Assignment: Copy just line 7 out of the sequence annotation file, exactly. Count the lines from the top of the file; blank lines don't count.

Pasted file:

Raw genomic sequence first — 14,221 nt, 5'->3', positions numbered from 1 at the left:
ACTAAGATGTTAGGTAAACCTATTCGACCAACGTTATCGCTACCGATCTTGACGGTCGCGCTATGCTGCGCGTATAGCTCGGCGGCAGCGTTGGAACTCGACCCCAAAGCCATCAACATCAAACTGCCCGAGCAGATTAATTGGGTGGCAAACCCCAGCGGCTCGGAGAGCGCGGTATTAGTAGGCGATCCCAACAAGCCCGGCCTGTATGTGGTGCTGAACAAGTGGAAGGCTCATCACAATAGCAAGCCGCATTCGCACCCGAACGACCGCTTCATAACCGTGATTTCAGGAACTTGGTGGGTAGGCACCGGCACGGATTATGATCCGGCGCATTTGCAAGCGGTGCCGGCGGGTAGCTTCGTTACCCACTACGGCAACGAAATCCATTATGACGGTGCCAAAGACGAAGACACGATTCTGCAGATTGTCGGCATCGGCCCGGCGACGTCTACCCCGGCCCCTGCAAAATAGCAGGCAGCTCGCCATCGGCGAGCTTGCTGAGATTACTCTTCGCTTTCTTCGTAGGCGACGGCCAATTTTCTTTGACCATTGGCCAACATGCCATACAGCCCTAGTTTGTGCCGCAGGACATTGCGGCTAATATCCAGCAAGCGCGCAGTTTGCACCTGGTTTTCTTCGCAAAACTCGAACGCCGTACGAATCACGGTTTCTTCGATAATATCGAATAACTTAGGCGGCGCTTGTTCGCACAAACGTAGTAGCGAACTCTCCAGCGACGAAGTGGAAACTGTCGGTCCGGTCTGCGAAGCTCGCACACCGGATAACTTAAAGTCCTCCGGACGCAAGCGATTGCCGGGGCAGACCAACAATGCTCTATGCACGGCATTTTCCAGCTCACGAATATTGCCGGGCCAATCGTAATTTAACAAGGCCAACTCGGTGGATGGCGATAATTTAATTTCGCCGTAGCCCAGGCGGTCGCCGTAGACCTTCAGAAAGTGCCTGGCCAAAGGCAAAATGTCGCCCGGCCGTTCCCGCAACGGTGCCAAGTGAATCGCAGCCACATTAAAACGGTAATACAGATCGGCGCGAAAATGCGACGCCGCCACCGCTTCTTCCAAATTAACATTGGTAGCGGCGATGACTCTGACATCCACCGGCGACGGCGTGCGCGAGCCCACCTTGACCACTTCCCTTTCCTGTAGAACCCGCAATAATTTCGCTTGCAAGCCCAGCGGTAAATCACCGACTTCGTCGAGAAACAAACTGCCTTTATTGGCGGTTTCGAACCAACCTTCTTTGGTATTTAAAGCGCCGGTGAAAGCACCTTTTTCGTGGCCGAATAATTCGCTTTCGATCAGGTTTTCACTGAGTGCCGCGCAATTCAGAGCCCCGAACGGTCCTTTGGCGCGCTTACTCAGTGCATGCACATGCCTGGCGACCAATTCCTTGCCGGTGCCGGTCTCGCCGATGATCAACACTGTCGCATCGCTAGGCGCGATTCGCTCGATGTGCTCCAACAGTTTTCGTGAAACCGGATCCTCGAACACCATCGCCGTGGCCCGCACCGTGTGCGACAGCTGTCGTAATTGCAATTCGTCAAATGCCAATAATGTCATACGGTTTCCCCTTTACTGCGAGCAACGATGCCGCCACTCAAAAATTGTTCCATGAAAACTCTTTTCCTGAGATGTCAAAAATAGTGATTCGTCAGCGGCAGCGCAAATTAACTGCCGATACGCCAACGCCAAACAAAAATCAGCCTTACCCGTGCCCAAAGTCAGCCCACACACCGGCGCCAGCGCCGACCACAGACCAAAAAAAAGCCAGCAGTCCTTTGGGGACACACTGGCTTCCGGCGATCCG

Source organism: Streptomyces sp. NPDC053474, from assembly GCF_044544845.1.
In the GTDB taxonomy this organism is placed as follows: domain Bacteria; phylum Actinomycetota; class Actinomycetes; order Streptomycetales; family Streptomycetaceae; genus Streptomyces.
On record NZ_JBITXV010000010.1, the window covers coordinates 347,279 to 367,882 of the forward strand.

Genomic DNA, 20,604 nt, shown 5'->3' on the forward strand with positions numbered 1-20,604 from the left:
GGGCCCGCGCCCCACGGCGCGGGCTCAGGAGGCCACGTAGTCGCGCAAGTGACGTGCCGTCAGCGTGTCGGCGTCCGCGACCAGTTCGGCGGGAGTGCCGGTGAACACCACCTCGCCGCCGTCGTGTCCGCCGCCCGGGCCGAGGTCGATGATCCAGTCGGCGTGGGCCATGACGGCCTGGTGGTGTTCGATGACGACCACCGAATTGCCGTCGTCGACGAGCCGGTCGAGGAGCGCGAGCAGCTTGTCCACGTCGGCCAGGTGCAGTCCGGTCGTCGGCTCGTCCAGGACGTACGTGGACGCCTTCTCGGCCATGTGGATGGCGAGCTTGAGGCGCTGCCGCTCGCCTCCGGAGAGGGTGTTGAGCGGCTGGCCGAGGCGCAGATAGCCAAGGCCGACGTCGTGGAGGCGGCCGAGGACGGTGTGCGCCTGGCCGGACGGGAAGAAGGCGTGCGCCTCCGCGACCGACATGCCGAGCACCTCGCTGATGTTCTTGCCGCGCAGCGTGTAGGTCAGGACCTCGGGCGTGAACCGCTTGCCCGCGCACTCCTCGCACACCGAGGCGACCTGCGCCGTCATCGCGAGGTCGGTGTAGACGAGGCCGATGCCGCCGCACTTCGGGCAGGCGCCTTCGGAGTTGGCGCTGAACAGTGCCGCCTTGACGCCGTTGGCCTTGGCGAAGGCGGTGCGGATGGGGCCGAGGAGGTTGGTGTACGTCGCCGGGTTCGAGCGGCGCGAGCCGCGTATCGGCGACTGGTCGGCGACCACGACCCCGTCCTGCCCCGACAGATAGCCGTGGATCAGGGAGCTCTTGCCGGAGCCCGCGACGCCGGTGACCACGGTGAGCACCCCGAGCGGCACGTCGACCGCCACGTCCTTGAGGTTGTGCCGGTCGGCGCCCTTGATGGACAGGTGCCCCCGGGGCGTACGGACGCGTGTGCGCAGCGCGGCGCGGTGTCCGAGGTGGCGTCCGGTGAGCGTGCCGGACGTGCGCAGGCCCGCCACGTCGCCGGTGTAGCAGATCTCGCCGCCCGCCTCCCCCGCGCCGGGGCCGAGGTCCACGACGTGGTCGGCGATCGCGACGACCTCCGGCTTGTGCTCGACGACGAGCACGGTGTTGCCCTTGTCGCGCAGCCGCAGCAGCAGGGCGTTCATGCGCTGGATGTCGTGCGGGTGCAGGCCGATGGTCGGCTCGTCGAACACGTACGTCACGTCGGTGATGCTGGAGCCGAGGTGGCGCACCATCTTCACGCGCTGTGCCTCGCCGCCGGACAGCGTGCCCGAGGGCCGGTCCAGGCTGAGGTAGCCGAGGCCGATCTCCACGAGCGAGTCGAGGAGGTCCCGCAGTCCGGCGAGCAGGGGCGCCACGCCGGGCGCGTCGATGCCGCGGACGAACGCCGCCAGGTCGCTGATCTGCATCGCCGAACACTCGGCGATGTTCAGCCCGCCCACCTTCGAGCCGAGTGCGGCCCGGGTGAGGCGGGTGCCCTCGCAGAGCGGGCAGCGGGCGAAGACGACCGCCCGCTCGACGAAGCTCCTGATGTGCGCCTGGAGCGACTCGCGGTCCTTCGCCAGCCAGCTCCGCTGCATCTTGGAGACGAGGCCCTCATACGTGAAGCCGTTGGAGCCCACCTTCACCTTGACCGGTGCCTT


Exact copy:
GGGCCCGCGCCCCACGGCGCGGGCTCAGGAGGCCACGTAGTCGCGCAAGTGACGTGCCGTCAGCGTGTCGGCGTCCGCGACCAGTTCGGCGGGAGTGCCGGTGAACACCACCTCGCCGCCGTCGTGTCCGCCGCCCGGGCCGAGGTCGATGATCCAGTCGGCGTGGGCCATGACGGCCTGGTGGTGTTCGATGACGACCACCGAATTGCCGTCGTCGACGAGCCGGTCGAGGAGCGCGAGCAGCTTGTCCACGTCGGCCAGGTGCAGTCCGGTCGTCGGCTCGTCCAGGACGTACGTGGACGCCTTCTCGGCCATGTGGATGGCGAGCTTGAGGCGCTGCCGCTCGCCTCCGGAGAGGGTGTTGAGCGGCTGGCCGAGGCGCAGATAGCCAAGGCCGACGTCGTGGAGGCGGCCGAGGACGGTGTGCGCCTGGCCGGACGGGAAGAAGGCGTGCGCCTCCGCGACCGACATGCCGAGCACCTCGCTGATGTTCTTGCCGCGCAGCGTGTAGGTCAGGACCTCGGGCGTGAACCGCTTGCCCGCGCACTCCTCGCACACCGAGGCGACCTGCGCCGTCATCGCGAGGTCGGTGTAGACGAGGCCGATGCCGCCGCACTTCGGGCAGGCGCCTTCGGAGTTGGCGCTGAACAGTGCCGCCTTGACGCCGTTGGCCTTGGCGAAGGCGGTGCGGATGGGGCCGAGGAGGTTGGTGTACGTCGCCGGGTTCGAGCGGCGCGAGCCGCGTATCGGCGACTGGTCGGCGACCACGACCCCGTCCTGCCCCGACAGATAGCCGTGGATCAGGGAGCTCTTGCCGGAGCCCGCGACGCCGGTGACCACGGTGAGCACCCCGAGCGGCACGTCGACCGCCACGTCCTTGAGGTTGTGCCGGTCGGCGCCCTTGATGGACAGGTGCCCCCGGGGCGTACGGACGCGTGTGCGCAGCGCGGCGCGGTGTCCGAGGTGGCGTCCGGTGAGCGTGCCGGACGTGCGCAGGCCCGCCACGTCGCCGGTGTAGCAGATCTCGCCGCCCGCCTCCCCCGCGCCGGGGCCGAGGTCCACGACGTGGTCGGCGATCGCGACGACCTCCGGCTTGTGCTCGACGACGAGCACGGTGTTGCCCTTGTCGCGCAGCCGCAGCAGCAGGGCGTTCATGCGCTGGATGTCGTGCGGGTGCAGGCCGATGGTCGGCTCGTCGAACACGTACGTCACGTCGGTGATGCTGGAGCCGAGGTGGCGCACCATCTTCACGCGCTGTGCCTCGCCGCCGGACAGCGTGCCCGAGGGCCGGTCCAGGCTGAGGTAGCCGAGGCCGATCTCCACGAGCGAGTCGAGGAGGTCCCGCAGTCCGGCGAGCAGGGGCGCCACGCCGGGCGCGTCGATGCCGCGGACGAACGCCGCCAGGTCGCTGATCTGCATCGCCGAACACTCGGCGATGTTCAGCCCGCCCACCTTCGAGCCGAGTGCGGCCCGGGTGAGGCGGGTGCCCTCGCAGAGCGGGCAGCGGGCGAAGACGACCGCCCGCTCGACGAAGCTCCTGATGTGCGCCTGGAGCGACTCGCGGTCCTTCGCCAGCCAGCTCCGCTGCATCTTGGAGACGAGGCCCTCATACGTGAAGCCGTTGGAGCCCACCTTCACCTTGACCGGTGCCTT